ATO Focus on Family Trust Distributions

Some of you may have read or heard in the press, of the ATO taking a closer look at Family Trust distributions, which has caused a bit of a stir. So what is all the fuss about?

On 23rd February 2022, somewhat unexpectedly, the ATO released draft guidance material which explained their approach to Section 100A of the income tax act (S100A). S100A essentially is an anti avoidance provision which can affect how trust distributions are taxed. The ATO are not introducing new legislation, but according to them are merely explaining how they interpret S100A.

Whilst the ATO has suggested that their interpretation has not changed since an earlier guidance issued by them in 2014, in practical terms the accounting profession is of the view that the ATO’s views have substantially changed.

What happens with a trust distribution?

Typically, once a year the trustee exercises their discretion to determine which beneficiary is to receive the taxable distribution for the year, and the beneficiary is then said to be ‘Presently Entitled’ to the amount. The Beneficiary then includes this amount in their tax return and pays tax on it accordingly. The amount owing to the beneficiary from the trust is either paid to the beneficiary, or if not paid, is recorded in the trust records, as owing to the beneficiary.

What is the ATO concerned about?

The ATO is concerned that the choice of beneficiary is being tax driven, and is part of a reimbursement agreement (RA), which is in place purely to minimise tax. The ATO has taken quite technical approach to their interpretation, and included a risk rating for how they view various distributions (referred to as being in certain zones)

The example given which seems to have attracted the most media coverage is where a trust distributes income to an adult child (university student), rather than the parents. The student is on a lower marginal tax rate than the parents, therefore the family pays a lower tax bill than they would if the distribution went to mum &/or dad). The student does not receive any of the distribution but instead the funds are received, and used by Mum & Dad.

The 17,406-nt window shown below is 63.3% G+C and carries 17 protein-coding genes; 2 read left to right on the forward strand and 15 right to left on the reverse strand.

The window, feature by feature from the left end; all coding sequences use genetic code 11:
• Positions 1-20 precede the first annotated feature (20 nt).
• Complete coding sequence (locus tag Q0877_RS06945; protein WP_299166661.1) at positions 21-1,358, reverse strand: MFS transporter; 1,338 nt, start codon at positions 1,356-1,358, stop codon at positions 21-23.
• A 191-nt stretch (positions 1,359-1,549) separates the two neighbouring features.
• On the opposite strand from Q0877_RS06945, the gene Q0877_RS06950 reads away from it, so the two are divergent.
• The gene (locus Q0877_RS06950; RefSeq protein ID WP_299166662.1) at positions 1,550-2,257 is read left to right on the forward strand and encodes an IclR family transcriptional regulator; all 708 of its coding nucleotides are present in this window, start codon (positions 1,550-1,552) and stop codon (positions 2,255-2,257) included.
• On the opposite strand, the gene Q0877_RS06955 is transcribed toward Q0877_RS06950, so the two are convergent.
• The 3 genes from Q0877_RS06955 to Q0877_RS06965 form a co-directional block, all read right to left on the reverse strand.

The ATO does not like this transaction as someone other than the beneficiary has received the funds, so the only reason the transaction was entered into was to reduce tax.

Using S100A, the ATO would consider that the student was never presently entitled to the distribution, and would therefore tax the trust at the highest marginal tax rate on the distribution amount.

The ATO is also concerned where the beneficiary is a company, and again, the funds are not paid to the company, but are in fact used by someone else.

What does this mean for past and future trust distributions?

The initial ATO draft release in February indicated that the ATO would be reviewing trust distributions back to 2014. This flavour of retrospectivity was not received well by the accounting profession, and has resulted in a significant number of submissions from the industry. As a result, the ATO has now delayed the issuing of a final ruling until all such submission are considered.

We are watching this matter closely and will keep you abreast of the outcome and what, if any, impact this may have on prior year trust distributions.

In the meantime, we will need to meet with trustees this year to discuss all current and future distributions, in light of these changes. Each trust has its own set of particular circumstances, so it is not a one-size-fits-all approach. So, where your group has a family trust, as part of our work in attending to your annual compliance requirements, we will specifically address these matters, as they apply to your personal circumstances.

Of course, if you have any questions in the meantime, please contact us accordingly.